Info:                      Stellarscope

Samples:               Click here

Tracklist: The Penitence (3:44), Union’s End (3:54), Alone (3:08), Inside Out (4:10), Summer Handbook (3:19), Understand (4:58), Our Last Dance (6:19), I Am Dead (5:29), New Start (4:11), Such Is Life (4:53), Nearly Stars (2:26), Deception In The Word (8:49)

One of the most uncomfortable situations that can appear when writing a review for DPRP is when the album to be reviewed has absolutely nothing to do with prog. This is the case with Stellarscope, an American trio formed by vocalist/guitarist Tommy Lugo. Stellarscope is around for 11 years now and they have released lots of full length albums and EP’s. Living under the radar is their latest try and the first I come across with.

On their website and their biography, one can find an endless list of influences, spanning half the rock genre, but nothing but Pink Floyd that is part of the prog community. Then again, is there anybody out there not influenced by Floyd? To me the most basic element of their song-writing is noise. Noise the way Sonic Youth have defined it, the way Smashing Pumpkins popularised it, the way Radiohead have experimented with it, the way Sigur Ros keep on preserving it. The other axis is the post-punk rather than post-rock philosophy behind the songs: very raw tracks, sometimes you get the impression that they entered the studio and recorded the songs in a couple of days, without almost any post-processing. The overcast legacy of Joy Division survives here too, together with a hidden, lurking, more lush, elegant, even romantic one (My Bloody Valentine, even Cocteau Twins with a bit of imagination) – I say lurking and hidden because the noise covers it all at the first listen. One can also find elements of Space-Rock in the way they sometimes experiment with some tunes and concepts. In fact, when they go psychedelic, and less noisy (mainly the guitars, like in New Start), the result is more interesting, at least to an ear trained with prog. The percussion is more than welcome when it appears, and I have the impression that more synths and keyboards would make the final result more appealing. Indeed, the best tracks of the albums do not lack synths. Finally, some songs are reminiscent of Sabbath or Bauhaus, like, as you might have guessed from the title, I Am Dead.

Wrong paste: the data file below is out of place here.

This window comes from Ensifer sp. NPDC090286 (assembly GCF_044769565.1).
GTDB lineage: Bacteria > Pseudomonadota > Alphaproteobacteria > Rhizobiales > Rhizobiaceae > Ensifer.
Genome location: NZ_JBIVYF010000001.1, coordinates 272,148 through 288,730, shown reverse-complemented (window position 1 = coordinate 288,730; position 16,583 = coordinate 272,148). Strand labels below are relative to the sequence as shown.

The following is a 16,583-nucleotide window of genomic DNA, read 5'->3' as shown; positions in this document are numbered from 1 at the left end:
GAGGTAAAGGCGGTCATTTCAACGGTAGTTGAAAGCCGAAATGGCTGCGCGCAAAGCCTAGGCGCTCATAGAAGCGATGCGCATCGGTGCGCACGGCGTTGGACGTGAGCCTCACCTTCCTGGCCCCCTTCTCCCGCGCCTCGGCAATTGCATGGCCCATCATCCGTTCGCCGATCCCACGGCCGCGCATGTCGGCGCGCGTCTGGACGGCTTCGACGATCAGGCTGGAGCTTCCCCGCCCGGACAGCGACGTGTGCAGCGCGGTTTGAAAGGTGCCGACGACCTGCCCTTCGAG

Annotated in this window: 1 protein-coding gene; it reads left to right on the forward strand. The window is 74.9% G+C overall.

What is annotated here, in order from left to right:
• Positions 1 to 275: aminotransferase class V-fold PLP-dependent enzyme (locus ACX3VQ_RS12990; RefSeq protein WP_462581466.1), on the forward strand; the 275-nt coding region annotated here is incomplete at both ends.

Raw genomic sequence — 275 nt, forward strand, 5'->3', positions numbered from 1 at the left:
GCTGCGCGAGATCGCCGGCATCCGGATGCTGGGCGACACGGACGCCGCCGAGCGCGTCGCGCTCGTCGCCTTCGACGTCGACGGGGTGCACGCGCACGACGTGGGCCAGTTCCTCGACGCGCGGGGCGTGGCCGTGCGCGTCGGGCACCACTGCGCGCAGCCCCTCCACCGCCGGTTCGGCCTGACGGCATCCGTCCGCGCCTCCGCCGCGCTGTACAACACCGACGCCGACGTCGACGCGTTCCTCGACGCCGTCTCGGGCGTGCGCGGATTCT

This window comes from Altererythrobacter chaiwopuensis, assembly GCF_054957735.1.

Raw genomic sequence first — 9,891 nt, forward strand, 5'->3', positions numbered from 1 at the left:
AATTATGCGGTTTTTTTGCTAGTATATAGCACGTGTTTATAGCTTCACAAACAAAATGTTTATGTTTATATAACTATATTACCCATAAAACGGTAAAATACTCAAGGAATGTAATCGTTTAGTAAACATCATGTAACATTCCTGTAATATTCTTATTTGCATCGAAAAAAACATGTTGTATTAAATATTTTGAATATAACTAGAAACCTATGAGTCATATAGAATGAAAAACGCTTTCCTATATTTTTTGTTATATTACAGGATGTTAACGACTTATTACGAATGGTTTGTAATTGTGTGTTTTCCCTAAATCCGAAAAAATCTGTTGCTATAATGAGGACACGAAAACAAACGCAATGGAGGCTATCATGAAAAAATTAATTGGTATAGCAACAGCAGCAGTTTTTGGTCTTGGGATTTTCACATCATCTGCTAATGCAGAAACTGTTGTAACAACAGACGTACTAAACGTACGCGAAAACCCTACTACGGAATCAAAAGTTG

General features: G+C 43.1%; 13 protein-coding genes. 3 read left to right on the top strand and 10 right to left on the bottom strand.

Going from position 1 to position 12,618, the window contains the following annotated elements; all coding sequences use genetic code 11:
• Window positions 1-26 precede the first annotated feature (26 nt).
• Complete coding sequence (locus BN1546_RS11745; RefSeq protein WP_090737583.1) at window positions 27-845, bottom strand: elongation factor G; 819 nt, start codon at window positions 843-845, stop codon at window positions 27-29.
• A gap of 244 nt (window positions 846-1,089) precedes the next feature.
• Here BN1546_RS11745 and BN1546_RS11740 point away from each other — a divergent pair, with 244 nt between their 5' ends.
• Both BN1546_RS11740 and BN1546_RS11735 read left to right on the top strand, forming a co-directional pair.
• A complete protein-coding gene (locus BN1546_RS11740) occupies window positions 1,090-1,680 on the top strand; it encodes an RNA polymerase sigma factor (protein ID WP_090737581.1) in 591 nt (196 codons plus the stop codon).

Something that really made it hard for me to get into the album and obliged me to dig deep in order to discover some beauty in this release is the really horrible production. I understand that the band is self-sustained but this result is repulsive for a huge audience – especially the prog audience, being used to crystal clear productions. I have to admit though, that after a lot of tries and attempts, I did discover parts I like, ideas that talk to me and tracks with a character. Particularly, tracks Union’s End, Summer Handbook, Our Last Dance and the mysterious nine minute Deception In The Word are very powerful tracks that gave me the courage and the will to come back to the album after the first disappointing listens. The last track in particular features a very different way of singing on behalf of Tommy Lugo compared to the rest of the album (more lyrical), even a more witty song writing that vaguely reminded me of And Also The Trees. More mellow, more melodic and more subtle. Still, I repeat: this has absolutely nothing to do with prog. If some of you out there are interested, please do visit the Myspace page of the band to hear some clips (unfortunately not many from this album). For the rest, this is another genre and I have to leave it unrated. But to be honest, it grows in a very weird way…

Conclusion: Unrated